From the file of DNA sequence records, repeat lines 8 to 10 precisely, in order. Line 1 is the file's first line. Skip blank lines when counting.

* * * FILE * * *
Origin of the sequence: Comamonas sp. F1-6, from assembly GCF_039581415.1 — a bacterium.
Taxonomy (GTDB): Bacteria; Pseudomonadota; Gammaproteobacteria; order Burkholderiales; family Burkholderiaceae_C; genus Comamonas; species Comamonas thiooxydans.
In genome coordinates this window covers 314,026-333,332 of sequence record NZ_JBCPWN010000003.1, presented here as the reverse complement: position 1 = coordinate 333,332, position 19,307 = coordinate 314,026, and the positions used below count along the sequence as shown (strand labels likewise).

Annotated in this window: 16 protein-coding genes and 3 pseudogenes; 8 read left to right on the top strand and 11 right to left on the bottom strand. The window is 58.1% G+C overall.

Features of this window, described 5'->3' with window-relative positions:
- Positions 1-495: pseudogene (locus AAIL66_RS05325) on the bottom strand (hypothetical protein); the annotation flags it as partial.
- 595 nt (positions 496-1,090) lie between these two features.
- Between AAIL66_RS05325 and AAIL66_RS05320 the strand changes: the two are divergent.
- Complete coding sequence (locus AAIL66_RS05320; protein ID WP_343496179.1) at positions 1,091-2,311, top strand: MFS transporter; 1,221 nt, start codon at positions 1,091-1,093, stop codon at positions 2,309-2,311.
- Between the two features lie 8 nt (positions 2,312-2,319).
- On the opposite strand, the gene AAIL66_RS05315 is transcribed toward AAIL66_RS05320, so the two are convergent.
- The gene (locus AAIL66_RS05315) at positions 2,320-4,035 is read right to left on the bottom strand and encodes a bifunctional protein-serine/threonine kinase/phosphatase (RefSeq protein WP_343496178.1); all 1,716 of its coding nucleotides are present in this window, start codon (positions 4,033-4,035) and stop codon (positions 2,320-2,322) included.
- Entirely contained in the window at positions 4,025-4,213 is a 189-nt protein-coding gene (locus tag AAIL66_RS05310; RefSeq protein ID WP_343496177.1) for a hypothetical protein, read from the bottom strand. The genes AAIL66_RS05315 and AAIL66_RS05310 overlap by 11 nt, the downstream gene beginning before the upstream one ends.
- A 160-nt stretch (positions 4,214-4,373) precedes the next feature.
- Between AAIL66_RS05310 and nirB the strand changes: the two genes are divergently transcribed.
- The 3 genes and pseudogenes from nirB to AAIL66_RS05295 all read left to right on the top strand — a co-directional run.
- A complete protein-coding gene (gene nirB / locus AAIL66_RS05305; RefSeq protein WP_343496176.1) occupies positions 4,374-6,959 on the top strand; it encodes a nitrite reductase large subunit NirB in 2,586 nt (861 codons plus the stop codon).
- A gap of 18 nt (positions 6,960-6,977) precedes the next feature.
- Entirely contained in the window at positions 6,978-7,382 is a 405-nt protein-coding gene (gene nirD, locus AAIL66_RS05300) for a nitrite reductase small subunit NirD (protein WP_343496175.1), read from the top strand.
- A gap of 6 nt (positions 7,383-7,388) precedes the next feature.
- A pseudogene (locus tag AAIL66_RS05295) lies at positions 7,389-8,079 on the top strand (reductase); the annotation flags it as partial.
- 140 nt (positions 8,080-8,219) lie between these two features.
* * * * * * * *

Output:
- Between AAIL66_RS05325 and AAIL66_RS05320 the strand changes: the two are divergent.
- Complete coding sequence (locus AAIL66_RS05320; protein ID WP_343496179.1) at positions 1,091-2,311, top strand: MFS transporter; 1,221 nt, start codon at positions 1,091-1,093, stop codon at positions 2,309-2,311.
- Between the two features lie 8 nt (positions 2,312-2,319).